April 28, 2016
Area(s) of Interest: MACRA
The Centers for Medicare and Medicaid Services (CMS) on Wednesday released a 962-page proposed rule that lays out the agency's plan for implementing last year's groundbreaking Medicare payment reform law, the Medicare Access and CHIP Reauthorization Act (MACRA).
Ahead of CMS’ release of the rule, physician leaders testified before the U.S. House of Energy and Commerce Committee’s Subcommittee on Health during a special MACRA hearing last week. The physicians expressed cautious optimism and said the law represents a critical opportunity to enhance flexibility and innovation in health care that can lead to improved care and better outcomes for patients, but the law also needs to allow physicians to focus on patients by aligning and simplifying quality reporting and health information technology programs.
“MACRA makes significant improvements over the current system, including the repeal of the flawed sustainable growth rate formula and giving the Centers for Medicare and Medicaid Services an opportunity to reset and improve performance measurement as well as other requirements,” said Barbara McAneny, M.D., immediate past chair of the American Medical Association (AMA) Board of Trustees, who testified at the hearing. “By creating a single reporting program, the law gives us opportunity to streamline measures, reduce reporting burden and create flexibility.”
“By increasing the availability of physician-focused alternative payment models (APM), CMS will spur innovative delivery models focused on enhanced care coordination that can lead to better outcomes for patients," Dr. McAneny continued. "Importantly, the law acknowledges physician leadership is needed in developing APMs, which not only promotes participation but protects patients and can drive down costs.”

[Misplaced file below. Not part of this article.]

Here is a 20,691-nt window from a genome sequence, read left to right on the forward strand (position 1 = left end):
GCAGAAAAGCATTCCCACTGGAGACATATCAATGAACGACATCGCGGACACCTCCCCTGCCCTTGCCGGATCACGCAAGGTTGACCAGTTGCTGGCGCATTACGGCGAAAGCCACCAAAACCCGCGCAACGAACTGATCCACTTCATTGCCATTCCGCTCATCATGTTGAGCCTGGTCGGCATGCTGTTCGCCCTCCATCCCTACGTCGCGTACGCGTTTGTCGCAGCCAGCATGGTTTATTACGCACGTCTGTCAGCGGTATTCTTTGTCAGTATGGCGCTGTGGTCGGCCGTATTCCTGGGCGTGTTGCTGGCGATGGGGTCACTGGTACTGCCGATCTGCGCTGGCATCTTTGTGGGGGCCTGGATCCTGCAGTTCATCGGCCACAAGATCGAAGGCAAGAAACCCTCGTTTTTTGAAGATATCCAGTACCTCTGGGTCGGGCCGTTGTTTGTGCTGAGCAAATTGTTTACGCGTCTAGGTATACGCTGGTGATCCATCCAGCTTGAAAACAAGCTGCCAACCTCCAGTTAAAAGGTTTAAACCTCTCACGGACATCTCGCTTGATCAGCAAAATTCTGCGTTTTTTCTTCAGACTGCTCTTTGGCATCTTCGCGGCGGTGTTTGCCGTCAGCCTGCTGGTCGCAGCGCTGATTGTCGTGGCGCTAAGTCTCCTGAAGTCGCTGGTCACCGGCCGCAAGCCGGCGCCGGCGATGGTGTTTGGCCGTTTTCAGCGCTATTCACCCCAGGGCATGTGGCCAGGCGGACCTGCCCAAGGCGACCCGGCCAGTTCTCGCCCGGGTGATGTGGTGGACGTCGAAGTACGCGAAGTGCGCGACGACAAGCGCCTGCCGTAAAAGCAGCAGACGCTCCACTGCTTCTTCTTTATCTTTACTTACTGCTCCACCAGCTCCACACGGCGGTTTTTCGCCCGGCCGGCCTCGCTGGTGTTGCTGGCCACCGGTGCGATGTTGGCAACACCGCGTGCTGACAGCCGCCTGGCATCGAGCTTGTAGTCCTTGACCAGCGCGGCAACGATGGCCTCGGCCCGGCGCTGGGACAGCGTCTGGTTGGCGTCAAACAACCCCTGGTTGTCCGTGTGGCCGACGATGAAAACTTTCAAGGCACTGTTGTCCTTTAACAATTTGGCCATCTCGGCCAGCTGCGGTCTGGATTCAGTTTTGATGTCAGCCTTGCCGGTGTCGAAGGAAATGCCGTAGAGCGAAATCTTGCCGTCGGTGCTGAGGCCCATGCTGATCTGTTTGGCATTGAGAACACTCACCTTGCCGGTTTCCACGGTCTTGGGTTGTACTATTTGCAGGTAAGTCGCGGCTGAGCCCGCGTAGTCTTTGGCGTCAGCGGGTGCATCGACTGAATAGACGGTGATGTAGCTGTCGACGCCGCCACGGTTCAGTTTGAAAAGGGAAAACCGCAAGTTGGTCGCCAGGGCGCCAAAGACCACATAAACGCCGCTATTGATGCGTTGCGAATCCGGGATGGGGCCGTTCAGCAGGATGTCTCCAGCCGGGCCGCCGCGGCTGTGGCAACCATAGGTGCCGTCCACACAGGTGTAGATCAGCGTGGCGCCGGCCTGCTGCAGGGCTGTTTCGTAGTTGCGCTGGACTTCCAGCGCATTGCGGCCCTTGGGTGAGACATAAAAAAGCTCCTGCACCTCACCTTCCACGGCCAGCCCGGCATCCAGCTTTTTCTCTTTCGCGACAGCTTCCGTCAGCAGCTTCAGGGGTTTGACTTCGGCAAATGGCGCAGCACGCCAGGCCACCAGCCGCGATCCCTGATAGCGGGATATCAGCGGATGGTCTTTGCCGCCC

The proposed regulations
While there has not yet been time to digest and dissect the entire 962-page regulation, initial reviews indicate that CMS has listened to the input provided by the California Medical Association (CMA), AMA and others in organized medicine over the past year, with significant improvements in reducing the quality and meaningful use reporting burdens. Since MACRA was passed last spring, organized medicine has been providing extensive physician feedback on MACRA implementation.
Among other issues, the proposed rule sets forth elements of MACRA's Merit-Based Incentive Payment System (MIPS), including:
Quality: Physicians would choose six measures to report, rather than the current requirement of nine, from among a range of options that accommodate differences among specialties and practice settings.
Advancing care information: Physicians would be able to choose customizable measures that reflect how they use technology in their day-to-day practice. Unlike the existing meaningful use program, this category has reduced redundant reporting and would not require all-or-nothing electronic health record reporting success to receive credit.
Clinical practice improvement activities: Physicians would be rewarded for clinical practice improvements, such as activities focused on care coordination, patient engagement and patient safety. Clinicians would select activities that match their practices’ goals from a list of more than 90 options.
Cost: The existing value modifier has been revamped. This category would use 40 episode-specific measures to account for differences among specialties.
APMs: Advanced APMs would be exempt from the MIPS reporting rules and qualify for the 5 percent financial bonuses. These models include the new Comprehensive Primary Care Plus model and the Next Generation ACO models, as well as other APM models under which physicians accept both nominal risk and reward for providing coordinated, high-quality care. The new rule appears to provide some flexibility for physicians to switch between the fee-for-service MIPS program and APMs as they transition.
CMA and AMA will continue to work closely to provide feedback to secure additional improvements in the final regulations. CMA will be responding by the comment deadline through the AMA MACRA Task Force, composed of the national specialty and state medical associations, as well as a CMA member-comprised MACRA TAC, to advocate our position to CMS. We will also be working to jointly develop tools and educational materials to help physicians assess their options and prepare for the change.
To learn more about MACRA, visit AMA's resource center here.